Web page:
Improving your kids Reading Comprehension

January 21, 2018 Facebook Twitter LinkedIn Google+ Library User Group,Sarah Denson


As media programs increases and children become subject to an increasing degree of information here and there, reading has been substituted oftentimes with other stimuli. Despite devices such as tablets and e-readers, kids simply aren’t reading that much today. Because of this, the development of reading comprehension has fallen accordingly.


These situations are troubling because the value of reading and reading comprehension has not dropped. In one troubling statistic, experts estimate that as much as 2/3 of students who reach the 4th grade without learning reading comprehension might experience poverty. Those children who develop strong literacy skills earn good grades, better attendance. As adults, literate kids turn get better jobs, earn a higher income.


The Complex Procedure for Reading


Reading is one of the very most complex brain processes, where we decode symbols to derive meaning. A lot more than words on a page, reading engages the mind’s experience, language, knowledge, values, and behavior. Beyond simply spotting words and understanding them in a phrase, readers must have the ability to place what he or she reads into a context which makes a whole lot of sense. The only way to understand reading is by practicing, but even comprehensive practice at reading will not ensure the development of effective reading comprehension.


The Need for Reading Comprehension


As adults, people read for various reasons. Some read for pleasure or to know about current happenings. Some read to increase their skills and abilities. Often we read within the context of our job. Unless we’re able to understand whatever we read, however, we’ve little hope of accomplishing some of those goals. For kids, the stakes are higher. Learning is cumulative, specifically for small children, and each piece of information builds on the ones that came before it. In other to learn to progress, your kid must effectively understand what she reads.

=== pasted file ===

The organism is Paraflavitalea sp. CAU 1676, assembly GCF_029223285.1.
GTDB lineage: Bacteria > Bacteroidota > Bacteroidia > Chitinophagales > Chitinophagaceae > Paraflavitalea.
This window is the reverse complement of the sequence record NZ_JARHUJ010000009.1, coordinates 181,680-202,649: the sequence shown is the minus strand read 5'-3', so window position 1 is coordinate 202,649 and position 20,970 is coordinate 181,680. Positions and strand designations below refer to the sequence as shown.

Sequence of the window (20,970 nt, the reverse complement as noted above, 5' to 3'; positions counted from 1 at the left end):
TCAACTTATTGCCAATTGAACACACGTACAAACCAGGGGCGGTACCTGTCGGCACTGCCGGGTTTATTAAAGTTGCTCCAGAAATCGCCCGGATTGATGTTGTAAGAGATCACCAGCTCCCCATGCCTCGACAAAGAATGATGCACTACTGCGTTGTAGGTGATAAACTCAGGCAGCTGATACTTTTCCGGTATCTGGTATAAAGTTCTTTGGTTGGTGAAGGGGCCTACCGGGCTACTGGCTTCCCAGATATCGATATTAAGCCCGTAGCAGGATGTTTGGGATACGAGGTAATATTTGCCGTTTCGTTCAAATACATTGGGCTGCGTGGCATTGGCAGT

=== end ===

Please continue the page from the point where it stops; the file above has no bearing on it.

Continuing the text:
A universal problem in colleges and the place of work nowadays is known as functional illiteracy, wherein a person does possess the capability to read but, because understanding is poor, little or no comprehension or value is achieved.


Helping your kids Increase Their Reading Comprehension


Parents can help a child to increase his/her reading comprehension skills in lots of ways. Talking with them about their knowledge of what they have just read is important, however, the process can start even before the child starts to open a book. Go through the subject with them and discuss what the book is talking about. Ask them what they understand about the topic, or what they think they might learn. Encourage them to discuss passages or what makes them confused. Finally, ask them to connect what they have read to their own life experience. You’ll find a number of helpful instructional programs to improve their reading comprehension. This is important for startups and also for struggling teenage readers. Look for ways to make reading a fun activity for them, while helping them develop these important skills, will ensure a lifetime enjoyment in the company of books.


Sarah Denson

Library User Group

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